Student loans are difficult to discharge in bankruptcy, but contrary to popular belief, they are not entirely impossible. To have a student loan discharged, you must show that payment of the debt will impose an undue hardship on you and your dependents. Courts use different tests to evaluate whether a particular borrower has shown an undue hardship, but if you can successfully prove undue hardship under the court’s criteria, your student loans may be completely canceled.
Whether a student loan is discharged based on hardship is not automatically determined in the bankruptcy process, so you must file a petition called an adversary proceeding to get a determination. The very act of filing for bankruptcy has an immediate effect on your student loans. Filing automatically protects you from collection actions on all of your debts, including student loans, at least until the bankruptcy case is resolved or until the creditor gets permission from the court to start collecting again.
What happens when you can’t pay your student loans? When an institution who made the student loan feels like it can no longer collect a student loan, it can contract the collection work to an outside collection agency. The collection agency promises to collect, usually on a commission basis.
Most of the time, collection agencies have the power of attorney to collect their debts. That means whoever owns the debt can hire a law firm and sue you for collection.
A collection agency may demand payment in full, but to collect in full, they would have to have a court judgment. That means they would have to make a lawsuit against you in court. If and when they get a judgment by winning the lawsuit, their options, depending on the state in which the debtor lives, can include garnishment of wages, liens on personal property, and in some cases, seizure of some assets.
Before collectors would be able to pursue remedy of a judgment, they would have to know how many and where your assets are to make any difference, but even finding the assets does not guarantee collection. Any secured assets cannot be seized because they will already have existing liens.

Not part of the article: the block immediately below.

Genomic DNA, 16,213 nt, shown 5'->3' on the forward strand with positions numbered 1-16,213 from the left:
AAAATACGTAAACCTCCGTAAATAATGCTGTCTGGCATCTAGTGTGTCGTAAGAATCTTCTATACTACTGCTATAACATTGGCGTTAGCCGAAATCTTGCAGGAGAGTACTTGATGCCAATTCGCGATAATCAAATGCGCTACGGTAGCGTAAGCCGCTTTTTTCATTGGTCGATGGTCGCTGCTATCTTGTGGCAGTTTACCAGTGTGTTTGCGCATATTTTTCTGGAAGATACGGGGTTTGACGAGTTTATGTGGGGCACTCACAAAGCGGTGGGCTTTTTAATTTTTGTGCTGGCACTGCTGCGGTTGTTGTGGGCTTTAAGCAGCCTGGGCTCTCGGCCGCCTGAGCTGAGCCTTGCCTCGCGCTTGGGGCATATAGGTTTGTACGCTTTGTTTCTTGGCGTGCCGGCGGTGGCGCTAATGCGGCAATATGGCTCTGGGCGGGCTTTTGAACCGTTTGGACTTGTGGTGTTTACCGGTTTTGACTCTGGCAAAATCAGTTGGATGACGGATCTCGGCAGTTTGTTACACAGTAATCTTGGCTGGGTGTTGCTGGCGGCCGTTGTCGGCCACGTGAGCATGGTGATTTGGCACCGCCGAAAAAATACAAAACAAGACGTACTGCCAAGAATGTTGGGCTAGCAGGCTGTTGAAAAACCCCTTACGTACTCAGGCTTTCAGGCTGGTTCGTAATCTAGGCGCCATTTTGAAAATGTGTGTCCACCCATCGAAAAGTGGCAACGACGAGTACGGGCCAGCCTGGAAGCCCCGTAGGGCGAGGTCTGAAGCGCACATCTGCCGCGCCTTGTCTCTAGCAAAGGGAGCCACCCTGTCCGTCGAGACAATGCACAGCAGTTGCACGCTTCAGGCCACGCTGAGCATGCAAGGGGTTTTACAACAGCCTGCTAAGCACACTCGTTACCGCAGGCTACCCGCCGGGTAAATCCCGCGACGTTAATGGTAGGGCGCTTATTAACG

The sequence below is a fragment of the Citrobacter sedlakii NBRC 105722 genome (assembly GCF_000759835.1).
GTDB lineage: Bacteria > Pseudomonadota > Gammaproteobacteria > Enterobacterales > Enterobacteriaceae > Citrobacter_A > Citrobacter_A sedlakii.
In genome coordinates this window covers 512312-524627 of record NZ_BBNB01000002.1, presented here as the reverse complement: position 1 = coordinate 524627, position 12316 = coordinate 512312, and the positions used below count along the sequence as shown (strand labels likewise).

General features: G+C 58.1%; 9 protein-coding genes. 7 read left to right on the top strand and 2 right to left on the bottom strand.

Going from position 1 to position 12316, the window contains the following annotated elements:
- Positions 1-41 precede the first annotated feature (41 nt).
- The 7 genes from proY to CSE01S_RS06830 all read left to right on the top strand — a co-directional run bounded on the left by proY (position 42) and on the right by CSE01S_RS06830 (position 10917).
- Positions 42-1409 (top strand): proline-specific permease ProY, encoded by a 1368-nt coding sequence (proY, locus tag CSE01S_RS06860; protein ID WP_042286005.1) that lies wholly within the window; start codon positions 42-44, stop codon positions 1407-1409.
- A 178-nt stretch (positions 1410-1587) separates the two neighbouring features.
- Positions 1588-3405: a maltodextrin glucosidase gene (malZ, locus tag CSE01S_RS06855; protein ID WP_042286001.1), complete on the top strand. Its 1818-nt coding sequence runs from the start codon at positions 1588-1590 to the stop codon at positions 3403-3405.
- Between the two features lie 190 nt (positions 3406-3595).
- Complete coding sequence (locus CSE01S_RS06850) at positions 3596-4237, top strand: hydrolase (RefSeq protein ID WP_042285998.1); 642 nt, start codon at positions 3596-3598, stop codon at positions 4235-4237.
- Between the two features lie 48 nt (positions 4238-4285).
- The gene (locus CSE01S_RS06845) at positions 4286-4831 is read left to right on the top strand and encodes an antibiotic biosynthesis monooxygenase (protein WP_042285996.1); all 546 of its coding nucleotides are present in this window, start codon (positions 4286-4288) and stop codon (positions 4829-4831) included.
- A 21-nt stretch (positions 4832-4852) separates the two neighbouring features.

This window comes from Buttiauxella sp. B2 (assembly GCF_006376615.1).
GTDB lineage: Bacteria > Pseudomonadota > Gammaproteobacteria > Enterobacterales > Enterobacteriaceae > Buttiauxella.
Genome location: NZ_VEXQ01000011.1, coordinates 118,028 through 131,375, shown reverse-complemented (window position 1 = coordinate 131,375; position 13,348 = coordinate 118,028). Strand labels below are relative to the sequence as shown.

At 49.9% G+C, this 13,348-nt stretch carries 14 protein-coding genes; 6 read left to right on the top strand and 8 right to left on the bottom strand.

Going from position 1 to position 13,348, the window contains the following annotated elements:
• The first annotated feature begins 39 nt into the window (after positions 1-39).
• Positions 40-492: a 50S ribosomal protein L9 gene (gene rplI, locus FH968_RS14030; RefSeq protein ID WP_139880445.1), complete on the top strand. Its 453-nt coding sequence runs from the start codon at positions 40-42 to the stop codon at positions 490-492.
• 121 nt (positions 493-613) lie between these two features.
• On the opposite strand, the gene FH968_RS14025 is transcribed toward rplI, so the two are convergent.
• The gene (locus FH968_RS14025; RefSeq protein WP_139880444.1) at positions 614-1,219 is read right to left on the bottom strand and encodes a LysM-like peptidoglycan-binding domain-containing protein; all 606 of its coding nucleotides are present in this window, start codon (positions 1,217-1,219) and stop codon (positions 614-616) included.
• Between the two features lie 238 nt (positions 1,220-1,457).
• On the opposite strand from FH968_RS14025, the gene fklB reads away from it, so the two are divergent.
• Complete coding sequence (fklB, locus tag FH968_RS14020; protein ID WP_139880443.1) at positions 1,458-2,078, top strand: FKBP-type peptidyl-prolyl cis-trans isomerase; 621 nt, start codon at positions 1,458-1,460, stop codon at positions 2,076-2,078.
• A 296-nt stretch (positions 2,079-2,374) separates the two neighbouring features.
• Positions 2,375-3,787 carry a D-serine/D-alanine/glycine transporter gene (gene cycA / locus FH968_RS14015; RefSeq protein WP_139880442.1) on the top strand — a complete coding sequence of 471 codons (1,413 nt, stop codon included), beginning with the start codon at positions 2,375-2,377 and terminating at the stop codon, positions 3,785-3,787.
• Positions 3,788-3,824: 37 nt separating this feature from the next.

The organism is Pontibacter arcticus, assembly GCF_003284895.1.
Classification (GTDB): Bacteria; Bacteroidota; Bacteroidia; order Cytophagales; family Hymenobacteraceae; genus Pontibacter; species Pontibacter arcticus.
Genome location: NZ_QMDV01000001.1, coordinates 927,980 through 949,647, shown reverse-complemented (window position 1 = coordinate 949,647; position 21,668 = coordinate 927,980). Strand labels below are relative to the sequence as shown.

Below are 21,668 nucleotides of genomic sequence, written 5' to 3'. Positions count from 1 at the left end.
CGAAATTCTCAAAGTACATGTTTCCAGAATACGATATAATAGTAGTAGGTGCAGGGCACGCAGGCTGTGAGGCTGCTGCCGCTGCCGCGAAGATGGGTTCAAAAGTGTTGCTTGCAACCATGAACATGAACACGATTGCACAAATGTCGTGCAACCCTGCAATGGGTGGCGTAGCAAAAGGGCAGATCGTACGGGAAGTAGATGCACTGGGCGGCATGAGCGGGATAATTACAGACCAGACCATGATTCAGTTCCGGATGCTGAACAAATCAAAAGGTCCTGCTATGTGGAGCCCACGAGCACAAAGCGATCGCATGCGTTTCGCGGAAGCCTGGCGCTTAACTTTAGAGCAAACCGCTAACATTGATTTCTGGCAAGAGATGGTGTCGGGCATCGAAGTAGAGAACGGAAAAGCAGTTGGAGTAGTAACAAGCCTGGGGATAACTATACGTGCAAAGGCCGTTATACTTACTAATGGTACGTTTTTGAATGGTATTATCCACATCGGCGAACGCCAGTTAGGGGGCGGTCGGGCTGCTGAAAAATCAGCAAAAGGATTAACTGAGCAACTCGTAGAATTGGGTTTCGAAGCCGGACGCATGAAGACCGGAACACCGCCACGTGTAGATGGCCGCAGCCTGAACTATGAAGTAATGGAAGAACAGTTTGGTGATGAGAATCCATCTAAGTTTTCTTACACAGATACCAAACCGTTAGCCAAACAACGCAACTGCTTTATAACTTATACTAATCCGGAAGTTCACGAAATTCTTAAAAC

Having your wages garnished is usually the most successful action of judgment. Debtors cannot hide their employment, an employer, by law, is legally obligated to obey a court-order to garnish the debtor’s wages if the state in which the debtor lives allows it.
Student Loans are some of the most difficult loans to deal with if you are bankrupt. Due to powerful lobbying groups, private student loans enjoy the same protection as federal loans. Student loans are usually not discharged when you file for bankruptcy, and it is very difficult to prove undue hardship. Trying to get a student loan discharged is something I would not recommend doing without the advice of a bankruptcy lawyer.
Bankruptcy laws can be complicated. If you need relief from the stress of debt and you live in or around the metropolitan areas of Richmond or Petersburg, Virginia, contact us at www.betterbankruptcy.com .We will help you find a bankruptcy attorney in your area who will answer your bankruptcy questions.
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